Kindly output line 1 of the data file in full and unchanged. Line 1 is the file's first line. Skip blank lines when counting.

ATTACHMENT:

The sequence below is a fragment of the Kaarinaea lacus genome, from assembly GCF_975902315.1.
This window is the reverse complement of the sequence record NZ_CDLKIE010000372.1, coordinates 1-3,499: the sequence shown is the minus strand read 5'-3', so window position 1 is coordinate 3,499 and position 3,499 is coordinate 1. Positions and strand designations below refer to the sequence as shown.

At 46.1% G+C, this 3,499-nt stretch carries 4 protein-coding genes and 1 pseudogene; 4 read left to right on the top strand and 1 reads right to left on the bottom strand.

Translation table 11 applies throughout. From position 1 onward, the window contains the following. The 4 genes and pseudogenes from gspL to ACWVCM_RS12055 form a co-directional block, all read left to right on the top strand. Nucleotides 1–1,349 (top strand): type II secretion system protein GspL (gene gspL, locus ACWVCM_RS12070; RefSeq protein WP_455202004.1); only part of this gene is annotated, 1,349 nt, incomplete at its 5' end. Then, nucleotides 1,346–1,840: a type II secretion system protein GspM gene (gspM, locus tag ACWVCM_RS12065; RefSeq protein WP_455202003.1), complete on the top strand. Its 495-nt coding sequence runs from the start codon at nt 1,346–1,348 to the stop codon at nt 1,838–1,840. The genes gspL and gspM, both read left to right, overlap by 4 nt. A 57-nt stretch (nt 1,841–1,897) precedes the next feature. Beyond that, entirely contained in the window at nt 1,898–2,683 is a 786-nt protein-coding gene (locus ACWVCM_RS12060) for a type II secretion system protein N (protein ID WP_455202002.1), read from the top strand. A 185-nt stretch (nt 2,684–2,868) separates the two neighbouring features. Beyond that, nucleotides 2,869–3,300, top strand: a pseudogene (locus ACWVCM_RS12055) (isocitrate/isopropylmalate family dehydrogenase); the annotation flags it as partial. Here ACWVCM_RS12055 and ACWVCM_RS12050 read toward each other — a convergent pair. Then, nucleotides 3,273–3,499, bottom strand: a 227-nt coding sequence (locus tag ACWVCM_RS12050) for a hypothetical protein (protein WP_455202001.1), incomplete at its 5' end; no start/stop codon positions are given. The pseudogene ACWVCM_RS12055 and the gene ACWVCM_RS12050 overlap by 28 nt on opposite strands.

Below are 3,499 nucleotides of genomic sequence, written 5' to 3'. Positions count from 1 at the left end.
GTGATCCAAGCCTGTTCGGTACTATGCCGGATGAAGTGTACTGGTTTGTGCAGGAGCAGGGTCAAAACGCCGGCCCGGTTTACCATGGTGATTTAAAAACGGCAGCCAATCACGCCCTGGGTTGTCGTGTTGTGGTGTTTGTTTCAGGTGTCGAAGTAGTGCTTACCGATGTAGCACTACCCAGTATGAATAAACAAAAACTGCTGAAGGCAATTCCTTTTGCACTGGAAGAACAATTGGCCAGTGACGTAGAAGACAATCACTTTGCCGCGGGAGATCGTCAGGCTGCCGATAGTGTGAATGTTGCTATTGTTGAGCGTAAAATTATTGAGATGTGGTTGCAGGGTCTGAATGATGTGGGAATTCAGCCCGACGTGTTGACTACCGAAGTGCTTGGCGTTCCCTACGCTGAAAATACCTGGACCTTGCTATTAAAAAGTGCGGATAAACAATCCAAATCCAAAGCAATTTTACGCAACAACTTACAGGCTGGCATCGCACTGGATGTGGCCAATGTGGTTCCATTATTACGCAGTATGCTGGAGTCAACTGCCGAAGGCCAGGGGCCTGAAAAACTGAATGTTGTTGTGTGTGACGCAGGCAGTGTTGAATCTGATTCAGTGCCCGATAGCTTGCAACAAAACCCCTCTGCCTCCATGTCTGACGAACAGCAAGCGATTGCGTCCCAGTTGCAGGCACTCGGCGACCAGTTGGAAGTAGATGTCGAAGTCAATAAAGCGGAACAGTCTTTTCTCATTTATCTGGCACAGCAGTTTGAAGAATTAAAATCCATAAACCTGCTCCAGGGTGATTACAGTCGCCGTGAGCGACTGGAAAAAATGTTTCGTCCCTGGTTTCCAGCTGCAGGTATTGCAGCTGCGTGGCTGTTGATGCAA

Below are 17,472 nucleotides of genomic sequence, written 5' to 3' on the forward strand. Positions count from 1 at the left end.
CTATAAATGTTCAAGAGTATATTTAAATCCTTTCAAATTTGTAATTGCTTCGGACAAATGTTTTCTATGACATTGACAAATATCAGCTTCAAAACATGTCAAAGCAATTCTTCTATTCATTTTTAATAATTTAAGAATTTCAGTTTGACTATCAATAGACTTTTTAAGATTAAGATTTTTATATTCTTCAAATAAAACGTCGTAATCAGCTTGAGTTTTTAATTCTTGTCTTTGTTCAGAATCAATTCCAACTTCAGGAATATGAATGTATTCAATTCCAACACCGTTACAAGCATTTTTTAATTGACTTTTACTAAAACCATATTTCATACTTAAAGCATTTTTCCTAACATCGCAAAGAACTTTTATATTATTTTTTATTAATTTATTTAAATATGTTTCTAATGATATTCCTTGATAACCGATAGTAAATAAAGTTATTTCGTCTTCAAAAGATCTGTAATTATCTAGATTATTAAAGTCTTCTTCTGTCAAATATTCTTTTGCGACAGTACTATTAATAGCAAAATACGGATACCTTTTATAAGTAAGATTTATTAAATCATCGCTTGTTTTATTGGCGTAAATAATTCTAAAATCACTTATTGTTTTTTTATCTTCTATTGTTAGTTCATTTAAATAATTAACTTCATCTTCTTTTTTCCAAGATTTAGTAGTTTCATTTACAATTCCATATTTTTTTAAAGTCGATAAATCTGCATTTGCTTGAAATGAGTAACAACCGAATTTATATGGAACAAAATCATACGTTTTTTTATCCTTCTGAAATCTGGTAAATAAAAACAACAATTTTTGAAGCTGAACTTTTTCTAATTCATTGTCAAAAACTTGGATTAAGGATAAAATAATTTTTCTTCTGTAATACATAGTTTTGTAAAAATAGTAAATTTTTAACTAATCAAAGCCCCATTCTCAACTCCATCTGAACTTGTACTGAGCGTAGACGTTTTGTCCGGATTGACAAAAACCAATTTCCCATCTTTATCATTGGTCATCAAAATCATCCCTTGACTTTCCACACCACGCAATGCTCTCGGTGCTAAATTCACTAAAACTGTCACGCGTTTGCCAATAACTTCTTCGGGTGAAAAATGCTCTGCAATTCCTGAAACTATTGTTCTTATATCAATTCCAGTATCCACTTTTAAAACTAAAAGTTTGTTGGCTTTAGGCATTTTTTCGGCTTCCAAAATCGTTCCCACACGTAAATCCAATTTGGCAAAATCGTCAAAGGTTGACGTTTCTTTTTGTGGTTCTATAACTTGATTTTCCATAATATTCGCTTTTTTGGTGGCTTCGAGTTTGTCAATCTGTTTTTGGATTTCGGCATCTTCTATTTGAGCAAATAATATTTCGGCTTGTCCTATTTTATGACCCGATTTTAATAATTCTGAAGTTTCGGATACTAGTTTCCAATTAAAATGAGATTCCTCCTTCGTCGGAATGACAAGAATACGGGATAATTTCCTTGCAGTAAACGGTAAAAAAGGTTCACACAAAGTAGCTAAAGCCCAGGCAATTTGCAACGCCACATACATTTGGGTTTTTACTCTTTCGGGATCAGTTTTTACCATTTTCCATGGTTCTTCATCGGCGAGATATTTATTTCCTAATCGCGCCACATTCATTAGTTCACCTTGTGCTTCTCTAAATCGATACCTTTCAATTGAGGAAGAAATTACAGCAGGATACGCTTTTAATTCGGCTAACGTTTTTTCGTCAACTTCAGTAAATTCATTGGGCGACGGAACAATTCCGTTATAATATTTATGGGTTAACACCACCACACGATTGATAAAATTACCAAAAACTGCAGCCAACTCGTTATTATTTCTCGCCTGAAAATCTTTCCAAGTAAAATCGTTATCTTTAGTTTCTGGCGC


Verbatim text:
The sequence below is a fragment of the Kaarinaea lacus genome, from assembly GCF_975902315.1.